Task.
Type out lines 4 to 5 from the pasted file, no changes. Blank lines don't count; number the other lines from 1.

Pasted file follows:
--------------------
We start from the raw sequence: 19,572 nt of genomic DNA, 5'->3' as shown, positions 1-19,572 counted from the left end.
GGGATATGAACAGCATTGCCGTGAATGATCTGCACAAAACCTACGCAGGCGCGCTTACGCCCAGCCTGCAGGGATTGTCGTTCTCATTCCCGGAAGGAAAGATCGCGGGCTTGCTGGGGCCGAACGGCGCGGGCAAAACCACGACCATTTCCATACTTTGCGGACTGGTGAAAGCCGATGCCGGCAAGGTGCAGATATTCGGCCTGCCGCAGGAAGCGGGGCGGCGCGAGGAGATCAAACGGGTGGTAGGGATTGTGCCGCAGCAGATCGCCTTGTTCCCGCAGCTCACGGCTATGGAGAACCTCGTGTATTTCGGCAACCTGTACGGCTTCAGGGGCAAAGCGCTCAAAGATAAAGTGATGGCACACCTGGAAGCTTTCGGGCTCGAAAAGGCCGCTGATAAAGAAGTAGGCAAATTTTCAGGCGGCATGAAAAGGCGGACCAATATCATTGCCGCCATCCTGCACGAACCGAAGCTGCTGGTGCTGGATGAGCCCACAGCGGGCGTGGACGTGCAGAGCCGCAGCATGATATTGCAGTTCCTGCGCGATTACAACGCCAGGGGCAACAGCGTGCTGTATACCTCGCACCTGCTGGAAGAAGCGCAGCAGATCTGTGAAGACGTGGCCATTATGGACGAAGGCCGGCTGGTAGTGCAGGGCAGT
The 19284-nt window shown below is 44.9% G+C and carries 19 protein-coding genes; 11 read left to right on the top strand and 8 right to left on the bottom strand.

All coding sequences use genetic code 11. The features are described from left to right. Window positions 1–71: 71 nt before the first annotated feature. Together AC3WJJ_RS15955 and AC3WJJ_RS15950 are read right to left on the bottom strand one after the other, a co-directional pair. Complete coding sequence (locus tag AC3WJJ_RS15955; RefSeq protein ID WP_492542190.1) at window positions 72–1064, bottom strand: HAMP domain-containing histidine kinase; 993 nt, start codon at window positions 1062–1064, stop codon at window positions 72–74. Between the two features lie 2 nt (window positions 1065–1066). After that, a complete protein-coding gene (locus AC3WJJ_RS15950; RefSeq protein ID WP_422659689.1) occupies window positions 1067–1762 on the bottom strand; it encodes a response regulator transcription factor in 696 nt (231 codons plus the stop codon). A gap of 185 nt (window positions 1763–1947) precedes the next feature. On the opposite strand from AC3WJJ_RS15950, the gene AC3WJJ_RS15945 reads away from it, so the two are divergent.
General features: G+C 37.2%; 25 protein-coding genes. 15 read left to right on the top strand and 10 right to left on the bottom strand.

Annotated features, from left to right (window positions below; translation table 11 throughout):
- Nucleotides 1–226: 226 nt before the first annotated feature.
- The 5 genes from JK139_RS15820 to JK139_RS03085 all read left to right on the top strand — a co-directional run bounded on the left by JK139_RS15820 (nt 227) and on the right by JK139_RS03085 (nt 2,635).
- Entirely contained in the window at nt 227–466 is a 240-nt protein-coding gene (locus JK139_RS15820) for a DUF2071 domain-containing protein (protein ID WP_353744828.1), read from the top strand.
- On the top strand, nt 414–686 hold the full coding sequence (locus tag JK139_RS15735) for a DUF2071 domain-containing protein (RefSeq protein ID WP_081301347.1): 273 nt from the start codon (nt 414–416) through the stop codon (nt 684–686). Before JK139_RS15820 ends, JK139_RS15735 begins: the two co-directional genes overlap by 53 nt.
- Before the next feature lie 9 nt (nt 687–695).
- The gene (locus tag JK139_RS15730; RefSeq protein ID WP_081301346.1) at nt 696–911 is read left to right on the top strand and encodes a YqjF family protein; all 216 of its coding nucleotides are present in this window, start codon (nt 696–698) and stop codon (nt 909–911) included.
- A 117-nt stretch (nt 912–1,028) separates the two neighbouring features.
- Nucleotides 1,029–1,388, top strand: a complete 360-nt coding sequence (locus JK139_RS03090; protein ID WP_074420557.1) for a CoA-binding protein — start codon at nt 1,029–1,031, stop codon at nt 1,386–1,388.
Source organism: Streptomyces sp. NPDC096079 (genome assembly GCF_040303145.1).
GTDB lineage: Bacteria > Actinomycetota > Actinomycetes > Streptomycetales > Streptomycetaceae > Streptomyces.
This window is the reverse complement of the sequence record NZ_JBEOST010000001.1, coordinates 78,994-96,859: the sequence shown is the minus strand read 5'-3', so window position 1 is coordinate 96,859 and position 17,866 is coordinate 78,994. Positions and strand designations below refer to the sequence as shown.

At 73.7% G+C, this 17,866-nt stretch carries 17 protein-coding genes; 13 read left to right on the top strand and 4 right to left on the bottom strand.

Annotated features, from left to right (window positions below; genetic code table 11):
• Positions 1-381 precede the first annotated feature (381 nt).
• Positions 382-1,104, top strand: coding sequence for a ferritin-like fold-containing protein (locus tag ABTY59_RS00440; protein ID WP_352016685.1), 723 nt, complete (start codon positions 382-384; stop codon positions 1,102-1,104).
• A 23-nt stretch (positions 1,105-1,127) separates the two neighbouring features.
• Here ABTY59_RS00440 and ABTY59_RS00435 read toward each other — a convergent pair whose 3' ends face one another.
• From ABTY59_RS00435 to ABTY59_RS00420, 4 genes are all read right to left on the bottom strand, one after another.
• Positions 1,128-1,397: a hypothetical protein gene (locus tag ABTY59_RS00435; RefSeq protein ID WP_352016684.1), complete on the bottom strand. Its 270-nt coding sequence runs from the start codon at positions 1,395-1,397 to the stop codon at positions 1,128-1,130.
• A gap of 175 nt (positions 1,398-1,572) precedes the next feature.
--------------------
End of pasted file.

All coding sequences use genetic code 11. The features are described from left to right. Window positions 1–71: 71 nt before the first annotated feature. Together AC3WJJ_RS15955 and AC3WJJ_RS15950 are read right to left on the bottom strand one after the other, a co-directional pair. Complete coding sequence (locus tag AC3WJJ_RS15955; RefSeq protein ID WP_492542190.1) at window positions 72–1064, bottom strand: HAMP domain-containing histidine kinase; 993 nt, start codon at window positions 1062–1064, stop codon at window positions 72–74. Between the two features lie 2 nt (window positions 1065–1066). After that, a complete protein-coding gene (locus AC3WJJ_RS15950; RefSeq protein ID WP_422659689.1) occupies window positions 1067–1762 on the bottom strand; it encodes a response regulator transcription factor in 696 nt (231 codons plus the stop codon). A gap of 185 nt (window positions 1763–1947) precedes the next feature. On the opposite strand from AC3WJJ_RS15950, the gene AC3WJJ_RS15945 reads away from it, so the two are divergent.
General features: G+C 37.2%; 25 protein-coding genes. 15 read left to right on the top strand and 10 right to left on the bottom strand.